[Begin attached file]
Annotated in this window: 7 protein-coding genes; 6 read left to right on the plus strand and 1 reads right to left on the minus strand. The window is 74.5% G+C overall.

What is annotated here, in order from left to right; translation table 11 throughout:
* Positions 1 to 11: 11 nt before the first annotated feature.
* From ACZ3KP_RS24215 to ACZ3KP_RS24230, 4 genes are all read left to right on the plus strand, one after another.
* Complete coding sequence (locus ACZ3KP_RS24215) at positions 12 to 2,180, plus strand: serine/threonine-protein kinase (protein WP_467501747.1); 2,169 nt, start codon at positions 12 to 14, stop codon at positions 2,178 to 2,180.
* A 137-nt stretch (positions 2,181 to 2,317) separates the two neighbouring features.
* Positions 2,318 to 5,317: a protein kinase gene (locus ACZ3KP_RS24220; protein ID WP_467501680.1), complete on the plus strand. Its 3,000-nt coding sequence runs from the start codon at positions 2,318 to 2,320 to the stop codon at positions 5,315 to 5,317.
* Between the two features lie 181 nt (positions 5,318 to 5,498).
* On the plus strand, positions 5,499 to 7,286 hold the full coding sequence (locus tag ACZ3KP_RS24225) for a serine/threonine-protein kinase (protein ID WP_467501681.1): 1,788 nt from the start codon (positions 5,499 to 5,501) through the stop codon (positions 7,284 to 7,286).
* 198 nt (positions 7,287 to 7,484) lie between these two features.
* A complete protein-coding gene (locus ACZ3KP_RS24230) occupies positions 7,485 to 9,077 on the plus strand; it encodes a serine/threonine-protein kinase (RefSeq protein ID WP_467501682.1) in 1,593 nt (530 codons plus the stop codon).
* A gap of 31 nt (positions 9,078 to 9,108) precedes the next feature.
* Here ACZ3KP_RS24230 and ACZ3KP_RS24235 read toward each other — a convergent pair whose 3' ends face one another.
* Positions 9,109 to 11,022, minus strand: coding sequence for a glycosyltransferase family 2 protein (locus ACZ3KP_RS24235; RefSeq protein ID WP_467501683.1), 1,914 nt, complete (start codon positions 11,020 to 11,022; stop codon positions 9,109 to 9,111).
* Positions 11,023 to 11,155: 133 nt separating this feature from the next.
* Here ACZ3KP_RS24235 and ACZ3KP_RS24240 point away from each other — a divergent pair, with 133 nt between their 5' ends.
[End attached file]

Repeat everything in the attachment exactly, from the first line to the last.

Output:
Annotated in this window: 7 protein-coding genes; 6 read left to right on the plus strand and 1 reads right to left on the minus strand. The window is 74.5% G+C overall.

What is annotated here, in order from left to right; translation table 11 throughout:
* Positions 1 to 11: 11 nt before the first annotated feature.
* From ACZ3KP_RS24215 to ACZ3KP_RS24230, 4 genes are all read left to right on the plus strand, one after another.
* Complete coding sequence (locus ACZ3KP_RS24215) at positions 12 to 2,180, plus strand: serine/threonine-protein kinase (protein WP_467501747.1); 2,169 nt, start codon at positions 12 to 14, stop codon at positions 2,178 to 2,180.
* A 137-nt stretch (positions 2,181 to 2,317) separates the two neighbouring features.
* Positions 2,318 to 5,317: a protein kinase gene (locus ACZ3KP_RS24220; protein ID WP_467501680.1), complete on the plus strand. Its 3,000-nt coding sequence runs from the start codon at positions 2,318 to 2,320 to the stop codon at positions 5,315 to 5,317.
* Between the two features lie 181 nt (positions 5,318 to 5,498).
* On the plus strand, positions 5,499 to 7,286 hold the full coding sequence (locus tag ACZ3KP_RS24225) for a serine/threonine-protein kinase (protein ID WP_467501681.1): 1,788 nt from the start codon (positions 5,499 to 5,501) through the stop codon (positions 7,284 to 7,286).
* 198 nt (positions 7,287 to 7,484) lie between these two features.
* A complete protein-coding gene (locus ACZ3KP_RS24230) occupies positions 7,485 to 9,077 on the plus strand; it encodes a serine/threonine-protein kinase (RefSeq protein ID WP_467501682.1) in 1,593 nt (530 codons plus the stop codon).
* A gap of 31 nt (positions 9,078 to 9,108) precedes the next feature.
* Here ACZ3KP_RS24230 and ACZ3KP_RS24235 read toward each other — a convergent pair whose 3' ends face one another.
* Positions 9,109 to 11,022, minus strand: coding sequence for a glycosyltransferase family 2 protein (locus ACZ3KP_RS24235; RefSeq protein ID WP_467501683.1), 1,914 nt, complete (start codon positions 11,020 to 11,022; stop codon positions 9,109 to 9,111).
* Positions 11,023 to 11,155: 133 nt separating this feature from the next.
* Here ACZ3KP_RS24235 and ACZ3KP_RS24240 point away from each other — a divergent pair, with 133 nt between their 5' ends.